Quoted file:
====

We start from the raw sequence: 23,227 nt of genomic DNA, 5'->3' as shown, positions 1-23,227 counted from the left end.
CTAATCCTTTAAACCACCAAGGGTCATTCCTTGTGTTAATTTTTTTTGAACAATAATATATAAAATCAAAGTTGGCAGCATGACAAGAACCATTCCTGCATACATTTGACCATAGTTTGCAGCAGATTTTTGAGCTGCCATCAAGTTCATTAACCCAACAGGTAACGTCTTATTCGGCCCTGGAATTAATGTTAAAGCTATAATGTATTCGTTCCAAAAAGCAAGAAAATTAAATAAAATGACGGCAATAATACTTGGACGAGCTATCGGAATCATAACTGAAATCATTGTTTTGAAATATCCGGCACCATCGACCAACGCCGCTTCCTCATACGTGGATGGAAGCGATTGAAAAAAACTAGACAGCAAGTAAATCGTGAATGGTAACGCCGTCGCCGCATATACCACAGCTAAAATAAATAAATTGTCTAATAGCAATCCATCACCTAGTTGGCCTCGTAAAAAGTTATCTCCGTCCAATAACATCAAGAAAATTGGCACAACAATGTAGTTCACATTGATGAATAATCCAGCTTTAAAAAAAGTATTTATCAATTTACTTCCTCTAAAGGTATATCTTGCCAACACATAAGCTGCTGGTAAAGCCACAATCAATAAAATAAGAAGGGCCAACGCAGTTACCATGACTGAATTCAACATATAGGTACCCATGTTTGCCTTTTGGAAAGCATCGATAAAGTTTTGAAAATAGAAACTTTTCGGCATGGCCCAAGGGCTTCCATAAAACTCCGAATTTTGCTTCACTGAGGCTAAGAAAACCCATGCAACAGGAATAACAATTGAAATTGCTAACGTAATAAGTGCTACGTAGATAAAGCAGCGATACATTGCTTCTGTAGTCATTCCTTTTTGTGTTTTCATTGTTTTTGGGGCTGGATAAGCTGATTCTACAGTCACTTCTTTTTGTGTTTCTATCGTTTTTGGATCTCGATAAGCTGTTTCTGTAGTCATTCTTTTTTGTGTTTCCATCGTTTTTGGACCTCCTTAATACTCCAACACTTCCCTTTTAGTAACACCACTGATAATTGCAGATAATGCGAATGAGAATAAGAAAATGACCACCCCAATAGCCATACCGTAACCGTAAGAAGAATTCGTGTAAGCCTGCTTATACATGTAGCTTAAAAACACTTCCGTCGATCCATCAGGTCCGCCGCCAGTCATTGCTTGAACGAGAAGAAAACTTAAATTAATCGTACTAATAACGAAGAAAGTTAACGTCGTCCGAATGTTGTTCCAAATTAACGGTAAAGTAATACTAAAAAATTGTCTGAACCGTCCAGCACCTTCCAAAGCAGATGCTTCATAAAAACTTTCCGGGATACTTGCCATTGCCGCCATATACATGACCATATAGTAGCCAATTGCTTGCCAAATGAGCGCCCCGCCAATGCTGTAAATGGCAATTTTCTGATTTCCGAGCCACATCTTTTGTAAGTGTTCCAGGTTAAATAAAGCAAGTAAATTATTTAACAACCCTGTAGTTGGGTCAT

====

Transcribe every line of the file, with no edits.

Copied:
We start from the raw sequence: 23,227 nt of genomic DNA, 5'->3' as shown, positions 1-23,227 counted from the left end.
CTAATCCTTTAAACCACCAAGGGTCATTCCTTGTGTTAATTTTTTTTGAACAATAATATATAAAATCAAAGTTGGCAGCATGACAAGAACCATTCCTGCATACATTTGACCATAGTTTGCAGCAGATTTTTGAGCTGCCATCAAGTTCATTAACCCAACAGGTAACGTCTTATTCGGCCCTGGAATTAATGTTAAAGCTATAATGTATTCGTTCCAAAAAGCAAGAAAATTAAATAAAATGACGGCAATAATACTTGGACGAGCTATCGGAATCATAACTGAAATCATTGTTTTGAAATATCCGGCACCATCGACCAACGCCGCTTCCTCATACGTGGATGGAAGCGATTGAAAAAAACTAGACAGCAAGTAAATCGTGAATGGTAACGCCGTCGCCGCATATACCACAGCTAAAATAAATAAATTGTCTAATAGCAATCCATCACCTAGTTGGCCTCGTAAAAAGTTATCTCCGTCCAATAACATCAAGAAAATTGGCACAACAATGTAGTTCACATTGATGAATAATCCAGCTTTAAAAAAAGTATTTATCAATTTACTTCCTCTAAAGGTATATCTTGCCAACACATAAGCTGCTGGTAAAGCCACAATCAATAAAATAAGAAGGGCCAACGCAGTTACCATGACTGAATTCAACATATAGGTACCCATGTTTGCCTTTTGGAAAGCATCGATAAAGTTTTGAAAATAGAAACTTTTCGGCATGGCCCAAGGGCTTCCATAAAACTCCGAATTTTGCTTCACTGAGGCTAAGAAAACCCATGCAACAGGAATAACAATTGAAATTGCTAACGTAATAAGTGCTACGTAGATAAAGCAGCGATACATTGCTTCTGTAGTCATTCCTTTTTGTGTTTTCATTGTTTTTGGGGCTGGATAAGCTGATTCTACAGTCACTTCTTTTTGTGTTTCTATCGTTTTTGGATCTCGATAAGCTGTTTCTGTAGTCATTCTTTTTTGTGTTTCCATCGTTTTTGGACCTCCTTAATACTCCAACACTTCCCTTTTAGTAACACCACTGATAATTGCAGATAATGCGAATGAGAATAAGAAAATGACCACCCCAATAGCCATACCGTAACCGTAAGAAGAATTCGTGTAAGCCTGCTTATACATGTAGCTTAAAAACACTTCCGTCGATCCATCAGGTCCGCCGCCAGTCATTGCTTGAACGAGAAGAAAACTTAAATTAATCGTACTAATAACGAAGAAAGTTAACGTCGTCCGAATGTTGTTCCAAATTAACGGTAAAGTAATACTAAAAAATTGTCTGAACCGTCCAGCACCTTCCAAAGCAGATGCTTCATAAAAACTTTCCGGGATACTTGCCATTGCCGCCATATACATGACCATATAGTAGCCAATTGCTTGCCAAATGAGCGCCCCGCCAATGCTGTAAATGGCAATTTTCTGATTTCCGAGCCACATCTTTTGTAAGTGTTCCAGGTTAAATAAAGCAAGTAAATTATTTAACAACCCTGTAGTTGGGTCAT